(what did you think I'd call it .... !?!?!?!)
And so....Round two.
Sorry for the delay. I've been a little busy, you know, adjusting to
b) a 12-hour time difference
c) my life
Yeah. So, hi.
Currently, I am in the beach town of Nha Trang, awaiting my bus pick-up for a 12 hour drive up the coast to Hoi An, another beach town, but a more quaint one filled with tailors that are ready and waiting to make (in 24 hours, mind you) ANY little piece of clothing your heart desires. For next to nothing...my kind of town. But, I know I've been lax about writing, so I'll try to catch you up to speed in the half hour until I leave. Might be hard. Vietnam is going to be very hard to desribe in a half-hour.
Let's start here. Vietnam is AMAZING. I actually still don't think I'm grasping that I'm actually HERE. It's on the other side of the world, and you feel that at every turn. There's nothing at all familiar about this place, but it's absolutely fantastic and very very beautiful. And that's only having seen two cities and the Mekong Delta!!
My trip started in Ho Chi Minh City (fka Saigon) about a week ago, I flew through Tokyo on a fifteen hour flight, in coach. I was DREADING the trip, obviously. Cross-country-transPacific in COACH. Not so fun. But, it was actually not as bad as I imagined it would be. Looking out my window, I was continually awed by the wing span of the plane that I was in, one that needed to go 15 hours non-stop. And, then, as the Japanese coastline came into view, I think I caught myself, catching myself...if you know what I mean. I was flying over JAPAN. Narita Airport was a trip, it's almost hokey how overdone on ettiquette the Japanese are. Everyone is in uniforms that seem fake, like from a 1970's movie about Japan, shaped in design like girl and boy scouts, with matching hats and white gloves. They are polite and delicate and everything is done with care and order, and serious little bows. It's pretty wild.
Then, onto Ho Chi Minh, where I stayed with Jordan's friends Joy and Brian, who works for Mersk over there. They live in District 1 (HCMC is divided into districts), where most of the shops, hotels, and restaurants are centered. Since I came into HCMC late at night, I didn't get a sense of the city until morning. But, oh what a morning!!! Walking out onto the streets of HCMC, you cannot stop looking around. You are bombarded by sights and sounds and smells, coming at you from every angle. The first thing you notice are the motorbikes, which are the main means of transportation in Vietnam. Everywhere, motorbikes, racing by at breakneck speeds, carrying men, women, children. 10, 50 and 90 year old drive motorbikes and looking down the streets, seeing them gather at stoplights, it's absolutely like nothing you've ever seen. They are mixed in with the taxis and cars, and there are NO RULES. Taxis U-turn at will in the middle of the streets, traffic lights hold no real stopping-potential, pedestrians (myself included) just cross the lanes of traffic wherever it is necessary to cross. Slowly, with care, looking as you do it. It's nerve-wracking at first, you think you're going to get killed, but you don't. Both the traffic and you develop a sense of crossing. I don't know how it works, but it works....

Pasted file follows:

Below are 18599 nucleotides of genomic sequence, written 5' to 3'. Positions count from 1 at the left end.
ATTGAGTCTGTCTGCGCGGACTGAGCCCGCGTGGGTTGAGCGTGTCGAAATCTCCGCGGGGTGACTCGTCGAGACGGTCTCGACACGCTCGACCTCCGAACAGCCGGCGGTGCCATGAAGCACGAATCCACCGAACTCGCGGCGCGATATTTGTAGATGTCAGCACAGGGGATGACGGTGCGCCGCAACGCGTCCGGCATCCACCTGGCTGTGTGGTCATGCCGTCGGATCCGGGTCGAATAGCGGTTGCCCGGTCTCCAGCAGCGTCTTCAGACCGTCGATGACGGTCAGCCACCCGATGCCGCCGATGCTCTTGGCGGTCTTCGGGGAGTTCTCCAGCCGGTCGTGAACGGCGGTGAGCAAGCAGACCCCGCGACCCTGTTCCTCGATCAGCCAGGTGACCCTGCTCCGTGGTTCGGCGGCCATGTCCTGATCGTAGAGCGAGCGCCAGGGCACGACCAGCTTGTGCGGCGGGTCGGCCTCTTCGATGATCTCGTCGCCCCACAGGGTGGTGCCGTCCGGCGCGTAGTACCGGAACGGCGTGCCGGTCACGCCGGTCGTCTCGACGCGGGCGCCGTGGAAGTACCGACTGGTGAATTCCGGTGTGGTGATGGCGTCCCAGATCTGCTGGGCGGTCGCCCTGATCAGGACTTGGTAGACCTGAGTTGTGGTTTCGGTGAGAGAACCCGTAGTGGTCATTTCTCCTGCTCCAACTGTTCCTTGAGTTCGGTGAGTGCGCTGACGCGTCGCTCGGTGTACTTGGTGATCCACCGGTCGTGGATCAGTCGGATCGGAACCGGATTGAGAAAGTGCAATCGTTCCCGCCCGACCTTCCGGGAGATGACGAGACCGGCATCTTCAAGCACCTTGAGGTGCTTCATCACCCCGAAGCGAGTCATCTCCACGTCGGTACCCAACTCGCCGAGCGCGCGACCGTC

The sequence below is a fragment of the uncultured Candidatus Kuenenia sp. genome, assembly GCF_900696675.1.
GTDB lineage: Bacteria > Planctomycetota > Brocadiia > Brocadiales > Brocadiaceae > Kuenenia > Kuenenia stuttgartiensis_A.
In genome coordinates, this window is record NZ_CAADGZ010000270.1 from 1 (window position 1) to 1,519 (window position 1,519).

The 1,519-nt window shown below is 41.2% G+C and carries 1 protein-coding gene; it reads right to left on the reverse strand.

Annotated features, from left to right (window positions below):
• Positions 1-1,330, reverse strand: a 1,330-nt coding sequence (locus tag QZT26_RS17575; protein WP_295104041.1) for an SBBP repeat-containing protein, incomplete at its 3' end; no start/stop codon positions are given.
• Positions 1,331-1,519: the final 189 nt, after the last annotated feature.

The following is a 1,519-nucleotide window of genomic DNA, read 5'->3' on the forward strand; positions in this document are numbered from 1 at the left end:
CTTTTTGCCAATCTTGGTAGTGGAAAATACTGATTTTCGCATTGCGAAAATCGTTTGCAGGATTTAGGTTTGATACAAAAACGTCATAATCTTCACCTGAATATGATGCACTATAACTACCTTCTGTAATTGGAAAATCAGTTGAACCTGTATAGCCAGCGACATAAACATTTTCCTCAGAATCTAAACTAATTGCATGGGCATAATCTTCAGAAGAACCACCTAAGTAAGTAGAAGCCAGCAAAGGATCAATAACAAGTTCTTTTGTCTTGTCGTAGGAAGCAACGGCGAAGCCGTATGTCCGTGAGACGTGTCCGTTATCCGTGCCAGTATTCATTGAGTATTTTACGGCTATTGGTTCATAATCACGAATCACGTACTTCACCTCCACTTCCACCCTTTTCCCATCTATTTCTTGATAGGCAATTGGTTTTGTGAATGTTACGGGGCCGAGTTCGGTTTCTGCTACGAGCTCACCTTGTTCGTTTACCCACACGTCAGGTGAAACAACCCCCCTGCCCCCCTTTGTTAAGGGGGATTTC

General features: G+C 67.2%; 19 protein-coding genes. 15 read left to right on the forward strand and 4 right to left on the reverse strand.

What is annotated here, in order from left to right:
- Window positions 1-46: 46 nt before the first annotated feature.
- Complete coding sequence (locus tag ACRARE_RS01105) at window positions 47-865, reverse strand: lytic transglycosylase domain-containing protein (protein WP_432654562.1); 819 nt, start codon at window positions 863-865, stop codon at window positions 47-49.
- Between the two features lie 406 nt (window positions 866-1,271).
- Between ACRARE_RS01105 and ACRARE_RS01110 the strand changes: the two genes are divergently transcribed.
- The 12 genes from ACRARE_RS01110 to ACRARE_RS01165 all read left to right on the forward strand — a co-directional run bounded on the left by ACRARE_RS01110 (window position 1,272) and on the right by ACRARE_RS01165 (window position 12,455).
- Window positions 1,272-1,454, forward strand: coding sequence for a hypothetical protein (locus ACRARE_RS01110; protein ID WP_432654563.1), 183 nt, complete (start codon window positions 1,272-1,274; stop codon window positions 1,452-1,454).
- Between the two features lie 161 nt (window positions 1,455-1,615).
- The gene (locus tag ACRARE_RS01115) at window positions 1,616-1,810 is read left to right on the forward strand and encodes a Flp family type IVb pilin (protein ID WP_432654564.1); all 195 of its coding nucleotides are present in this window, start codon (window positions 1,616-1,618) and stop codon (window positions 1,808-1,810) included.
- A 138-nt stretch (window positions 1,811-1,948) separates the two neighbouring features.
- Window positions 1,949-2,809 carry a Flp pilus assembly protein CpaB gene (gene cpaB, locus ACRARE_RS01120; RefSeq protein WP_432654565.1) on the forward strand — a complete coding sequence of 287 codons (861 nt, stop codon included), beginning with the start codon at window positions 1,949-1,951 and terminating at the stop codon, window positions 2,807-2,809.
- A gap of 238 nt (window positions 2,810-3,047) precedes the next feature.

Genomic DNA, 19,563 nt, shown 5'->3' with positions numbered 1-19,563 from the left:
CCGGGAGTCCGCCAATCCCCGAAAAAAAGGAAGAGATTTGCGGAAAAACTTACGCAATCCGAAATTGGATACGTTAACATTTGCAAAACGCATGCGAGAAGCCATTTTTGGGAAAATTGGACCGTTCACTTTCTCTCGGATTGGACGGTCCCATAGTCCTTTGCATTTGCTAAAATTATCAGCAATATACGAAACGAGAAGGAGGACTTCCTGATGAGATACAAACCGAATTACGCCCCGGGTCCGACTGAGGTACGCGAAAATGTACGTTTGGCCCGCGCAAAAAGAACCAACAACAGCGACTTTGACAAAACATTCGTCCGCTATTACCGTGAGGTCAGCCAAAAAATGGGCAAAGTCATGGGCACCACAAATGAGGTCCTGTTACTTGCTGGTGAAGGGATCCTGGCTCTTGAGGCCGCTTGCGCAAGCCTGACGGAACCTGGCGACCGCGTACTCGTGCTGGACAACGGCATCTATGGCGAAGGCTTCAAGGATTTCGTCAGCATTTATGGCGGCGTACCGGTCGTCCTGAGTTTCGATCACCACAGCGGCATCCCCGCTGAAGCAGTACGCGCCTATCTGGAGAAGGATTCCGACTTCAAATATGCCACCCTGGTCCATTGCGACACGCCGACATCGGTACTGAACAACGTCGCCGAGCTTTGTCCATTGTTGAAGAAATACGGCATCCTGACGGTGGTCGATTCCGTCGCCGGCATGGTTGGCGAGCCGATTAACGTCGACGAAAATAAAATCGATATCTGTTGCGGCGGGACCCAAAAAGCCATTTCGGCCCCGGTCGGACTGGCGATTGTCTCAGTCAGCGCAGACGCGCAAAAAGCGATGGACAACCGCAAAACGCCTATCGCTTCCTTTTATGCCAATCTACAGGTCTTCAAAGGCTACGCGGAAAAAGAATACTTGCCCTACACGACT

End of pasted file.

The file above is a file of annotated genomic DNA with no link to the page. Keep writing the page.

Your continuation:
Then, you notice, the people. Hanging around. Everyone in Vietnam hangs doing nothing ALL DAY LONG. So congregated all over the streets on these little plastic chair/table sets (that you all have bought your 2 year old children, FULLY...) are Vietnamese people. Kicking it on the colored plastic. Eating, usually. They eat all the time, from the vendors on the street (which are at every turn, hawking pineapples, rice, pho -- or noodle soup, live lobsters and crabs that they cook in front of you, spring rolls (currently my staple food b/c nothing else is quite doing it for me...) For all the eating these people do, all the rice and noodles and baguettes (remember, Vietnam was French once upon a time ago), I have NO IDEA how these people are so freakin' skinny! Very jealous of them. I wish I could rice it out and not gain. Not in my lifetime. No one is sure what all these people actually DO, but they're so happy, friendly and smiley. And when they ask you where you're from (well, me....) and I say the United States, a lot of times, I get a handshake and smile and a "Hello, America" response. Very interesting..... The other thing you notice about the people is that many are handicapped in some way, whether it's missing limbs, palsied faces, limps, blindness, there is a lot of hardship for a lot of people here. You want to give money to everyone that asks, you really do, because the poverty here is different, but you can't. And it breaks your heart....
Another random thing -- everyone wears pajamas. Women, usually silk ones. Like sets that I would reserve for a romp in the hay, possibly. Camisoles and pants, you name it -- if WE sleep in it, THEY work in it. And the men wear like Hugh Hefner smoking jacket pajamas. I guess if you think about it, it's pretty damn smart -- get up, get out of bed for the day, but goddamnnit, be comfortable!!! They MIGHT be onto something. But, I didn't exactly get used to it. It's a little off...
Ok, time for my bus. Part two, HCMC and Nha Trang next . . .